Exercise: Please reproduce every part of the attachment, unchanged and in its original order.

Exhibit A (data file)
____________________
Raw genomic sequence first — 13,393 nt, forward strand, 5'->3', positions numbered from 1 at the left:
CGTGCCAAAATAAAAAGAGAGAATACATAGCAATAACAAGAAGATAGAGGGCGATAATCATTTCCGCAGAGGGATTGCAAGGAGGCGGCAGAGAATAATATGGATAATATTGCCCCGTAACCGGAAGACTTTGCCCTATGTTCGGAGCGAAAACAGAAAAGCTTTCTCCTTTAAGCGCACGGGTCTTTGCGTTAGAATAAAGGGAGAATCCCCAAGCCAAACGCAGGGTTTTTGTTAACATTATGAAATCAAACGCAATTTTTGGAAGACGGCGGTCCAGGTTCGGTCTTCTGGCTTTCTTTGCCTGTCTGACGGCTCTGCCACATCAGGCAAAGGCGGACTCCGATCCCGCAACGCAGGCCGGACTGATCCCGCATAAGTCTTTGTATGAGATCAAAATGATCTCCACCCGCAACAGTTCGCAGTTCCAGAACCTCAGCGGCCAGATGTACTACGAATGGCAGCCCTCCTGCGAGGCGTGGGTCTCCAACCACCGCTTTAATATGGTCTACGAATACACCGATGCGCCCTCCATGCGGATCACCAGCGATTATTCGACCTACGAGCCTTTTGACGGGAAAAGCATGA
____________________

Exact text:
Raw genomic sequence first — 13,393 nt, forward strand, 5'->3', positions numbered from 1 at the left:
CGTGCCAAAATAAAAAGAGAGAATACATAGCAATAACAAGAAGATAGAGGGCGATAATCATTTCCGCAGAGGGATTGCAAGGAGGCGGCAGAGAATAATATGGATAATATTGCCCCGTAACCGGAAGACTTTGCCCTATGTTCGGAGCGAAAACAGAAAAGCTTTCTCCTTTAAGCGCACGGGTCTTTGCGTTAGAATAAAGGGAGAATCCCCAAGCCAAACGCAGGGTTTTTGTTAACATTATGAAATCAAACGCAATTTTTGGAAGACGGCGGTCCAGGTTCGGTCTTCTGGCTTTCTTTGCCTGTCTGACGGCTCTGCCACATCAGGCAAAGGCGGACTCCGATCCCGCAACGCAGGCCGGACTGATCCCGCATAAGTCTTTGTATGAGATCAAAATGATCTCCACCCGCAACAGTTCGCAGTTCCAGAACCTCAGCGGCCAGATGTACTACGAATGGCAGCCCTCCTGCGAGGCGTGGGTCTCCAACCACCGCTTTAATATGGTCTACGAATACACCGATGCGCCCTCCATGCGGATCACCAGCGATTATTCGACCTACGAGCCTTTTGACGGGAAAAGCATGA